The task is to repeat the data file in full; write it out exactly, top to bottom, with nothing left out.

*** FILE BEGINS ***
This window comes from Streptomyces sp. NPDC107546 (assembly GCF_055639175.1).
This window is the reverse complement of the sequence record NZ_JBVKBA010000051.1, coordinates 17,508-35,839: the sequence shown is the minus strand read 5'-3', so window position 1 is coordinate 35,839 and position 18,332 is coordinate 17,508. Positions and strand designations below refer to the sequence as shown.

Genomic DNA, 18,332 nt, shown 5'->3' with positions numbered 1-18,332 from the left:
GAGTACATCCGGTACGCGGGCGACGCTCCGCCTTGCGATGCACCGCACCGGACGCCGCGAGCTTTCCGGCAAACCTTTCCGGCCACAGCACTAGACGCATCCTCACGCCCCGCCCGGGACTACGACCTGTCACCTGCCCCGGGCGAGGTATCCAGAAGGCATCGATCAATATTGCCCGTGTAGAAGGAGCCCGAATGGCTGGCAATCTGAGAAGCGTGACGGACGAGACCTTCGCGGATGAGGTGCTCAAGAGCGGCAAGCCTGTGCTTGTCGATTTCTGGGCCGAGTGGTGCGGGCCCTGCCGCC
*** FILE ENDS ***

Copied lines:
This window comes from Streptomyces sp. NPDC107546 (assembly GCF_055639175.1).
This window is the reverse complement of the sequence record NZ_JBVKBA010000051.1, coordinates 17,508-35,839: the sequence shown is the minus strand read 5'-3', so window position 1 is coordinate 35,839 and position 18,332 is coordinate 17,508. Positions and strand designations below refer to the sequence as shown.

Genomic DNA, 18,332 nt, shown 5'->3' with positions numbered 1-18,332 from the left:
GAGTACATCCGGTACGCGGGCGACGCTCCGCCTTGCGATGCACCGCACCGGACGCCGCGAGCTTTCCGGCAAACCTTTCCGGCCACAGCACTAGACGCATCCTCACGCCCCGCCCGGGACTACGACCTGTCACCTGCCCCGGGCGAGGTATCCAGAAGGCATCGATCAATATTGCCCGTGTAGAAGGAGCCCGAATGGCTGGCAATCTGAGAAGCGTGACGGACGAGACCTTCGCGGATGAGGTGCTCAAGAGCGGCAAGCCTGTGCTTGTCGATTTCTGGGCCGAGTGGTGCGGGCCCTGCCGCC